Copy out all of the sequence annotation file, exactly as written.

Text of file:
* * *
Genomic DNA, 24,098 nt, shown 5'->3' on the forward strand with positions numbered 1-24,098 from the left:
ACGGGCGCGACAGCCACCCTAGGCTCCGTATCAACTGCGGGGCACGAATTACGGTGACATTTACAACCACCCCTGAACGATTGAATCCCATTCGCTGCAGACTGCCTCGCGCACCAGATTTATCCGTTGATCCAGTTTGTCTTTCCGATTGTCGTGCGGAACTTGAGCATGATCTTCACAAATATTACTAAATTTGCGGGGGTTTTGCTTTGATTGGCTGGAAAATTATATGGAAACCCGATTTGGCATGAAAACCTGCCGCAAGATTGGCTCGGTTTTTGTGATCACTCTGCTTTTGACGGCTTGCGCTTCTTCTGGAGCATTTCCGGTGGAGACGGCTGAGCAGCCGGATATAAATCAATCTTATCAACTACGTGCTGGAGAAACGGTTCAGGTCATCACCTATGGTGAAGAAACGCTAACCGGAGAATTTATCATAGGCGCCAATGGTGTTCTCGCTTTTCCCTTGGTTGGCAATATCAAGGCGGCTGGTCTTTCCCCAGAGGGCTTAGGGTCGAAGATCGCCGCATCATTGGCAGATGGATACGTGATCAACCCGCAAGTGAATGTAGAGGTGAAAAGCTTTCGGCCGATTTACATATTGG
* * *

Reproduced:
Genomic DNA, 24,098 nt, shown 5'->3' on the forward strand with positions numbered 1-24,098 from the left:
ACGGGCGCGACAGCCACCCTAGGCTCCGTATCAACTGCGGGGCACGAATTACGGTGACATTTACAACCACCCCTGAACGATTGAATCCCATTCGCTGCAGACTGCCTCGCGCACCAGATTTATCCGTTGATCCAGTTTGTCTTTCCGATTGTCGTGCGGAACTTGAGCATGATCTTCACAAATATTACTAAATTTGCGGGGGTTTTGCTTTGATTGGCTGGAAAATTATATGGAAACCCGATTTGGCATGAAAACCTGCCGCAAGATTGGCTCGGTTTTTGTGATCACTCTGCTTTTGACGGCTTGCGCTTCTTCTGGAGCATTTCCGGTGGAGACGGCTGAGCAGCCGGATATAAATCAATCTTATCAACTACGTGCTGGAGAAACGGTTCAGGTCATCACCTATGGTGAAGAAACGCTAACCGGAGAATTTATCATAGGCGCCAATGGTGTTCTCGCTTTTCCCTTGGTTGGCAATATCAAGGCGGCTGGTCTTTCCCCAGAGGGCTTAGGGTCGAAGATCGCCGCATCATTGGCAGATGGATACGTGATCAACCCGCAAGTGAATGTAGAGGTGAAAAGCTTTCGGCCGATTTACATATTGG